Known as the NEO-Learning project, Big hART created tailored training and professional development opportunities for the four trainees, who were individually mentored with a view to longer term employment, to deliver the NEO-Learning resource to schools nationally. The traineeships offered tangible career paths giving them strong digital skillsets and practical industry experience that included digital drawing and music delivery skill building, virtual education delivery, media and communications, and presenting and public speaking. These activities and tasks were mentored by professional producers and creative industry practitioners, through a task focused workshop program.
The outcomes from the project exceeded expectations, with incredible results for some of the trainees, one of whom was Simara, a young Aboriginal woman from Roebourne. She was part of the digital training program, and said that during the program, she grew in confidence and felt excited for her future and career path.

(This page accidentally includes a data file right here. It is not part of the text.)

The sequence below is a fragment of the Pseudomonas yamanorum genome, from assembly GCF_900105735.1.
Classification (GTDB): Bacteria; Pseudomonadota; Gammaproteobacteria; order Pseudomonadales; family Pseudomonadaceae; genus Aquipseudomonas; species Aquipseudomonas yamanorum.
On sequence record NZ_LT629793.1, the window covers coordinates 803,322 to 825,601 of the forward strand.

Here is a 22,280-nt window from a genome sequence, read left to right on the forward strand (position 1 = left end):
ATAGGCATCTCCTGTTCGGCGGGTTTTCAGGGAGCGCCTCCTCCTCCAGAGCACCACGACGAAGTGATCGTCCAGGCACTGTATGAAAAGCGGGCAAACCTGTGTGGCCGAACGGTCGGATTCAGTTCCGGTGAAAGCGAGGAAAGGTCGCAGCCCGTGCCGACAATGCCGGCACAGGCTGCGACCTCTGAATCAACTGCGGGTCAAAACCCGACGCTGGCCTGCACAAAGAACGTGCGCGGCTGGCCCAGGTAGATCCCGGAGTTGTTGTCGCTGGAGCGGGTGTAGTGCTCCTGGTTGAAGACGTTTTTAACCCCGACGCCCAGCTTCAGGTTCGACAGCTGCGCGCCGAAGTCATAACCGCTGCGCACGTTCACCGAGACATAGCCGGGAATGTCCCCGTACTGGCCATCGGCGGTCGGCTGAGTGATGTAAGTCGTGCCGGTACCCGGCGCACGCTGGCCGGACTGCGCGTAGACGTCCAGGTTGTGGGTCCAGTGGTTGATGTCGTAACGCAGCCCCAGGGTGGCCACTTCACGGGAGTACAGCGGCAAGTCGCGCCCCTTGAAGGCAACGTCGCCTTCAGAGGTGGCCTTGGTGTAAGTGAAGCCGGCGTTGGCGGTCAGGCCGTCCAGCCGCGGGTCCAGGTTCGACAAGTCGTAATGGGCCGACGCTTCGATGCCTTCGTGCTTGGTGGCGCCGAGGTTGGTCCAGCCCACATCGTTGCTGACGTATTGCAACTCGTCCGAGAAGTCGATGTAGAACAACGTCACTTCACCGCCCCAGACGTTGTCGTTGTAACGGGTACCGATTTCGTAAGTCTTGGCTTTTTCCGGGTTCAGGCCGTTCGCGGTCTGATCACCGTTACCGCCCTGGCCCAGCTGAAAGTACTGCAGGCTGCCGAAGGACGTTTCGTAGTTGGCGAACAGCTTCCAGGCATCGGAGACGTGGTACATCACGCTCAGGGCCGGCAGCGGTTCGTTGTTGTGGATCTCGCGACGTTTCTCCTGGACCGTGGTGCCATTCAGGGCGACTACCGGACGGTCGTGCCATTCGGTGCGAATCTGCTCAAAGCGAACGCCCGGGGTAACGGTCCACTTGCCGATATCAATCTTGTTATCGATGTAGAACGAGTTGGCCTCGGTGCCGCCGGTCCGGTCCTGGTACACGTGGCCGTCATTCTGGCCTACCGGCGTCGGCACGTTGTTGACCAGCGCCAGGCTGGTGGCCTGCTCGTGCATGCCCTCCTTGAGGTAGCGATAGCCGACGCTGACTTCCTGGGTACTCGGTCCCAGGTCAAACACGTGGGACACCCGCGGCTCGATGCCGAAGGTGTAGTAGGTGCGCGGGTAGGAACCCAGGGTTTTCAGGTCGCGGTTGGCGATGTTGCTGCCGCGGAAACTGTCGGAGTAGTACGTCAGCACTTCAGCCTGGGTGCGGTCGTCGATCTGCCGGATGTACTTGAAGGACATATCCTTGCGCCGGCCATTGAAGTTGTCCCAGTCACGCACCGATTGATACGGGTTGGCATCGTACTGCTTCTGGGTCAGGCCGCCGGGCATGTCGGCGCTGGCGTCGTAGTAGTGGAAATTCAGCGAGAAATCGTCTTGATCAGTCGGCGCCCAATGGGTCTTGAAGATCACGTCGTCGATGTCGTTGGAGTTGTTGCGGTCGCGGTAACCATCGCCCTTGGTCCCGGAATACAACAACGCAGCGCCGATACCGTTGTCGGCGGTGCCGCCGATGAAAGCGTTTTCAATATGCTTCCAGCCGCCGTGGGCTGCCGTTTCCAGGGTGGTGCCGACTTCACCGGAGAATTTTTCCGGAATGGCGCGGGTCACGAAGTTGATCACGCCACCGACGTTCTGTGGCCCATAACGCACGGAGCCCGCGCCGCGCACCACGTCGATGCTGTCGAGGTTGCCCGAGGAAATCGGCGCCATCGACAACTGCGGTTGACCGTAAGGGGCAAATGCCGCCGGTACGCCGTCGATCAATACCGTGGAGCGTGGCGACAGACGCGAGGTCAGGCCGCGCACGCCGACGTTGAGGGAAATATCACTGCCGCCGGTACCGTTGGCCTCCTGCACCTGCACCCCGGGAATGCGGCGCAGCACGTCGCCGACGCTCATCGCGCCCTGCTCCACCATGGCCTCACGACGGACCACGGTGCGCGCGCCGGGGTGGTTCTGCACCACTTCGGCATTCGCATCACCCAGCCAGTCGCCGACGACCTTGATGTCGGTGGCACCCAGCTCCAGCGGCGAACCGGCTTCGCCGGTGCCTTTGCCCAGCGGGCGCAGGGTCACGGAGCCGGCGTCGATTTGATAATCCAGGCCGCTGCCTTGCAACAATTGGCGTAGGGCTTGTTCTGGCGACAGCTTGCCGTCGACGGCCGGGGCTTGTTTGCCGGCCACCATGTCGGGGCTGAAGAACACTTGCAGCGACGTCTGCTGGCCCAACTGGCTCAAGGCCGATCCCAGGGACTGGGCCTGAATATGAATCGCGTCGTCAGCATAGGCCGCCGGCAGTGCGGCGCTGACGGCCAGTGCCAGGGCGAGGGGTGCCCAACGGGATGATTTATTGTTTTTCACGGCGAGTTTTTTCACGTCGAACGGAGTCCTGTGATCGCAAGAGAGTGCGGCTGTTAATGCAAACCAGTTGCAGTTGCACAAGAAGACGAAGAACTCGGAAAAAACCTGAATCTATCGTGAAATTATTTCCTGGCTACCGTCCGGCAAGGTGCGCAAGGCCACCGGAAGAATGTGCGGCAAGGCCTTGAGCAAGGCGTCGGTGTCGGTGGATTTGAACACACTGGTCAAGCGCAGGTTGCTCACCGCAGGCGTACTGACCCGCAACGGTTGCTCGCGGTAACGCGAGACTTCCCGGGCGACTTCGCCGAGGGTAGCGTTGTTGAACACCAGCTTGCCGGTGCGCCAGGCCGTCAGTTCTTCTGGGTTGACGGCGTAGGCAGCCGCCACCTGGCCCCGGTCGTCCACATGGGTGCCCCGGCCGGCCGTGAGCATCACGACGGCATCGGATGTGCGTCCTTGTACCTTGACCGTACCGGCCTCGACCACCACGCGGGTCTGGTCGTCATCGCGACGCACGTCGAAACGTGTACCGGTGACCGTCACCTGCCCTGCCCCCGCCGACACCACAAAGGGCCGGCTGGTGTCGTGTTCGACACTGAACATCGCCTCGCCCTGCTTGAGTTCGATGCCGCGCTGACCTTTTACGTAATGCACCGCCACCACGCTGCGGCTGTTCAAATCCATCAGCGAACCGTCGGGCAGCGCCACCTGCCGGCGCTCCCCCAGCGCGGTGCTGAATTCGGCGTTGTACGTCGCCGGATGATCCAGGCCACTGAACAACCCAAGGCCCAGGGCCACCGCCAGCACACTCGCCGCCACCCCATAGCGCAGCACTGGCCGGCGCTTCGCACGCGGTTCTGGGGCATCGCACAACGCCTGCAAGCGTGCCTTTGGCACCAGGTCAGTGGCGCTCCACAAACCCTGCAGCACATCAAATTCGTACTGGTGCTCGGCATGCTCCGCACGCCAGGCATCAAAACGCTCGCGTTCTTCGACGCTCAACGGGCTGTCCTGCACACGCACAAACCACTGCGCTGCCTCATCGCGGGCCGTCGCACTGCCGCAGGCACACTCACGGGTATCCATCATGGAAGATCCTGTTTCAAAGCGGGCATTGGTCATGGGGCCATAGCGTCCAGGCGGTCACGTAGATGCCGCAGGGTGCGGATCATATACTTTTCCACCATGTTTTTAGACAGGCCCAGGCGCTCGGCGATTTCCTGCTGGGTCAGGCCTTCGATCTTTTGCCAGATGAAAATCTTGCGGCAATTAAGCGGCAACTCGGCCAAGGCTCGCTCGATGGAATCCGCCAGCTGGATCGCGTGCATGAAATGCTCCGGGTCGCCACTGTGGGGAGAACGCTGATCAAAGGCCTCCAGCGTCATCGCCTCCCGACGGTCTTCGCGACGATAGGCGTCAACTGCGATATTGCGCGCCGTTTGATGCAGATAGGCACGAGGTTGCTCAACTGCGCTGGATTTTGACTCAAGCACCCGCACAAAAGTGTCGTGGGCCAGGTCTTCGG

Sam Hawker is the National Producer for Big hART. She said that while creating peer to peer educational content, Simara displayed an excellent eye for framing and observation.
“We have been able to foster her passion for photography over the last 12 months, providing opportunity for Simara to build technical skills and refine her creative practice. To amplify her achievements, we delivered professional development workshops, leading to her art being selected at the prestigious Revealed Exhibition hosted by Fremantle Arts Centre in Perth. Big hART supported Simara throughout this process, from initial conversations with Fremantle Arts Centre to the development of an artist statement, workshops on licensing, contracts and payments. Over the course of the Exhibition, all of Simara’s artworks sold, including one being purchased by the WA State Government for display in Dumas House in Perth.